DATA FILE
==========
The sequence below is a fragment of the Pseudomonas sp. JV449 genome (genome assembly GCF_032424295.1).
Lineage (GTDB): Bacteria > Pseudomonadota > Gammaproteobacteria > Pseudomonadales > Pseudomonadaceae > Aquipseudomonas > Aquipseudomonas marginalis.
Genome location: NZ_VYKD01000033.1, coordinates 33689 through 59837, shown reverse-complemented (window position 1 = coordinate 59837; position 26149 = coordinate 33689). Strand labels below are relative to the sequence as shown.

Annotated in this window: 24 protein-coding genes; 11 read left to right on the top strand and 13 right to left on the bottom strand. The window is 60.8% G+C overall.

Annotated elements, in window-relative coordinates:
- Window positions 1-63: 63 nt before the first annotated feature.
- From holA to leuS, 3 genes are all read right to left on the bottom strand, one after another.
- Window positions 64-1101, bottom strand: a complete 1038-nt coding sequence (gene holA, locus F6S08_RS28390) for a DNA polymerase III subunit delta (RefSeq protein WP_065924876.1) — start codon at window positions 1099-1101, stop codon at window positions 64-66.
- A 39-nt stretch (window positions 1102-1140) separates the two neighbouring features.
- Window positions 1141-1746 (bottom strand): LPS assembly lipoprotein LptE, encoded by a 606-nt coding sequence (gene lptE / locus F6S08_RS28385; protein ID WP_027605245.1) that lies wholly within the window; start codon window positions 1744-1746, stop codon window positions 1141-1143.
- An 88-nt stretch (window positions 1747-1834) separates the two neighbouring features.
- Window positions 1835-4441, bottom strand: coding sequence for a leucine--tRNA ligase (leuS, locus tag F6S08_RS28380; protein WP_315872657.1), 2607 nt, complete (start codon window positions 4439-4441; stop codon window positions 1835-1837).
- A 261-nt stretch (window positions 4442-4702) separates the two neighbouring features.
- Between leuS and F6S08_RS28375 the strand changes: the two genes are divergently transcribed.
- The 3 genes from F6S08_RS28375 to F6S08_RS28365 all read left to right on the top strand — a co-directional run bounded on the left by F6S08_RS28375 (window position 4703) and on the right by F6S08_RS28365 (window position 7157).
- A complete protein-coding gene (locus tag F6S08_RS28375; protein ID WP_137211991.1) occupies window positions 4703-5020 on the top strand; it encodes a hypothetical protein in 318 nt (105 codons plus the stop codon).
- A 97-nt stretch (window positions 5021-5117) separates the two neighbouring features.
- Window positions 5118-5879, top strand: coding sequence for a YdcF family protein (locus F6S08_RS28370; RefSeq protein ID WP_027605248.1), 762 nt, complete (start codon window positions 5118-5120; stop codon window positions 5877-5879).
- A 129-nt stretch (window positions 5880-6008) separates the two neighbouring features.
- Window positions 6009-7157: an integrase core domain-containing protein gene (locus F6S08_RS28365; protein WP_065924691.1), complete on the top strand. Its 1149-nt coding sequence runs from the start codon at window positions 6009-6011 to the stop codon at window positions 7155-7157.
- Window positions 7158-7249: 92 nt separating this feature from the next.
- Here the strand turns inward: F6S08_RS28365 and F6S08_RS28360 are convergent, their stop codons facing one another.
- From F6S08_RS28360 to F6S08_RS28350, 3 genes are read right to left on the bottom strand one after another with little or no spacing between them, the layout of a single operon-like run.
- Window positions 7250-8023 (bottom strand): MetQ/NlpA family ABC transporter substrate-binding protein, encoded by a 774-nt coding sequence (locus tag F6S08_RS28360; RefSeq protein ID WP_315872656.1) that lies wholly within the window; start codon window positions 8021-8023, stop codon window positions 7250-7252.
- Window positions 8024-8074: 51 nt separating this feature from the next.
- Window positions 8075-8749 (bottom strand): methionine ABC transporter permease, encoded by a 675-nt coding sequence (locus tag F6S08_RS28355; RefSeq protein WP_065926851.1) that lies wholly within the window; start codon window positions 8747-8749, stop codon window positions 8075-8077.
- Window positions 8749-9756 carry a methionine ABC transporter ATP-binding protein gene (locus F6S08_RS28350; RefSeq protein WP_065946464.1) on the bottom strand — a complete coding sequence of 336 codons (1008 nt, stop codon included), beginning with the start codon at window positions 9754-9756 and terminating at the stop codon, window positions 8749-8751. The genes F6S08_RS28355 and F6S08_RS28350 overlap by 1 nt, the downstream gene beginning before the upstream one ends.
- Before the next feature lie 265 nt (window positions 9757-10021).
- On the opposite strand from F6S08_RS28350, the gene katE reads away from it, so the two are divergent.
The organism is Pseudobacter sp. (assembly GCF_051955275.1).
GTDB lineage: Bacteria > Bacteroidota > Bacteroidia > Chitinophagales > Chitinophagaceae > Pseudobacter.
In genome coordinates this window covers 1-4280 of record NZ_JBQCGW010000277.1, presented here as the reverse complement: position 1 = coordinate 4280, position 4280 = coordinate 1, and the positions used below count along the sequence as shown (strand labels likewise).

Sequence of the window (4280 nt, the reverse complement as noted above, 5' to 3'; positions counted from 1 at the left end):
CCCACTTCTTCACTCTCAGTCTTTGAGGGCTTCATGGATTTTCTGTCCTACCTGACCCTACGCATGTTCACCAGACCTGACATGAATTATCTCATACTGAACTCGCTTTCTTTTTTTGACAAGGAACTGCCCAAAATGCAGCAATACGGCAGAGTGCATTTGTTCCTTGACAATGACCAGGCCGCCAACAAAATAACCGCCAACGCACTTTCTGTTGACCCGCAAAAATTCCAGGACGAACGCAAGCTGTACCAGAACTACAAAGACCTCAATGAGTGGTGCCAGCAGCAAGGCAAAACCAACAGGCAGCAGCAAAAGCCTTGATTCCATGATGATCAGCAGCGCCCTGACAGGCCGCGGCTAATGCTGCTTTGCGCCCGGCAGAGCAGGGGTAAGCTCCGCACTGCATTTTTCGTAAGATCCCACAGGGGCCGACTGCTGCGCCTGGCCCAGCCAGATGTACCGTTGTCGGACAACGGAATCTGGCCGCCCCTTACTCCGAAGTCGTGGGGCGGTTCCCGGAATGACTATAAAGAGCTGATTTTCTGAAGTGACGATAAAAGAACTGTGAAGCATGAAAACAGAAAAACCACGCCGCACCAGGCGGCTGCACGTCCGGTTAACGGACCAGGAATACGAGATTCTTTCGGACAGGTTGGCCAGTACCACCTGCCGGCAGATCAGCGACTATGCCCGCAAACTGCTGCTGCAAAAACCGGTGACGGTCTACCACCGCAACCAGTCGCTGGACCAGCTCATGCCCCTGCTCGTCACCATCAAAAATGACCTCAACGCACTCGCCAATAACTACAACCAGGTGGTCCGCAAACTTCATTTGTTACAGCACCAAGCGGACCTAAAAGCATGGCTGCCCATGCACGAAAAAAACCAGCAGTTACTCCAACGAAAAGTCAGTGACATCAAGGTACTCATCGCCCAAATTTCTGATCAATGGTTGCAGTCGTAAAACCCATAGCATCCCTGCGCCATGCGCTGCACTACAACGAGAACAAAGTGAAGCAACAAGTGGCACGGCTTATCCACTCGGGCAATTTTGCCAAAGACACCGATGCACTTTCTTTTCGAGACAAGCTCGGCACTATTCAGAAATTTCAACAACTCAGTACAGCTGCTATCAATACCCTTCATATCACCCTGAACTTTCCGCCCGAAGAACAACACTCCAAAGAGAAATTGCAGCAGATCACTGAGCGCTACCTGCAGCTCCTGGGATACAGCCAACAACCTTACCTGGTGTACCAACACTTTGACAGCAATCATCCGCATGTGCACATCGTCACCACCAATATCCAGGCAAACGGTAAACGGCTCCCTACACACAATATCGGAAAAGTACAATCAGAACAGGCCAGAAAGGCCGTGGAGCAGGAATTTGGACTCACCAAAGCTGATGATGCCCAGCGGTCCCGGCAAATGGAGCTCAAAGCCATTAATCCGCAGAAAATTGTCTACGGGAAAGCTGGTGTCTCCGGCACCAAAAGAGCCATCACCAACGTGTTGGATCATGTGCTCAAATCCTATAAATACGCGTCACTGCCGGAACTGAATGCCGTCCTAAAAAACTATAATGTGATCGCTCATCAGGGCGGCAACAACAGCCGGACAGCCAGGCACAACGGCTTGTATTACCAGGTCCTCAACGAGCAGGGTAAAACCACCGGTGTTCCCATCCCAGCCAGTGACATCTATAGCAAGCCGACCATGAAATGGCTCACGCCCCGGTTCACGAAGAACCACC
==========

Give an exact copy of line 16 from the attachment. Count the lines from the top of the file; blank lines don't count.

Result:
- A complete protein-coding gene (locus tag F6S08_RS28375; protein ID WP_137211991.1) occupies window positions 4703-5020 on the top strand; it encodes a hypothetical protein in 318 nt (105 codons plus the stop codon).